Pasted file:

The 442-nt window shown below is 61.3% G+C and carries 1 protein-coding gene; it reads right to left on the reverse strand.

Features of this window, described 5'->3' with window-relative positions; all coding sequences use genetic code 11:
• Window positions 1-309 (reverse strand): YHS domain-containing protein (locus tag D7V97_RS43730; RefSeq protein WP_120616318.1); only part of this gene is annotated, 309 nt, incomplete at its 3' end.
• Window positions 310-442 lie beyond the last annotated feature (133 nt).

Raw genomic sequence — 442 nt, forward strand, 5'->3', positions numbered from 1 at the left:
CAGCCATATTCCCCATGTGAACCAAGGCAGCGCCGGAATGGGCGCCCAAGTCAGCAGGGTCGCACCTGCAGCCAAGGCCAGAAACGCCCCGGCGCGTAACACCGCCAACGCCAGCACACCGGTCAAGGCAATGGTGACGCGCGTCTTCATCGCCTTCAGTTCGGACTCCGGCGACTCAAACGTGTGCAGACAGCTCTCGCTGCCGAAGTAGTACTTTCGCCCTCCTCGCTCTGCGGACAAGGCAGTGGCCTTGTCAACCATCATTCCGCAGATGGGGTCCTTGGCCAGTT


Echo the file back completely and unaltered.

The 442-nt window shown below is 61.3% G+C and carries 1 protein-coding gene; it reads right to left on the reverse strand.

Features of this window, described 5'->3' with window-relative positions; all coding sequences use genetic code 11:
• Window positions 1-309 (reverse strand): YHS domain-containing protein (locus tag D7V97_RS43730; RefSeq protein WP_120616318.1); only part of this gene is annotated, 309 nt, incomplete at its 3' end.
• Window positions 310-442 lie beyond the last annotated feature (133 nt).

Raw genomic sequence — 442 nt, forward strand, 5'->3', positions numbered from 1 at the left:
CAGCCATATTCCCCATGTGAACCAAGGCAGCGCCGGAATGGGCGCCCAAGTCAGCAGGGTCGCACCTGCAGCCAAGGCCAGAAACGCCCCGGCGCGTAACACCGCCAACGCCAGCACACCGGTCAAGGCAATGGTGACGCGCGTCTTCATCGCCTTCAGTTCGGACTCCGGCGACTCAAACGTGTGCAGACAGCTCTCGCTGCCGAAGTAGTACTTTCGCCCTCCTCGCTCTGCGGACAAGGCAGTGGCCTTGTCAACCATCATTCCGCAGATGGGGTCCTTGGCCAGTT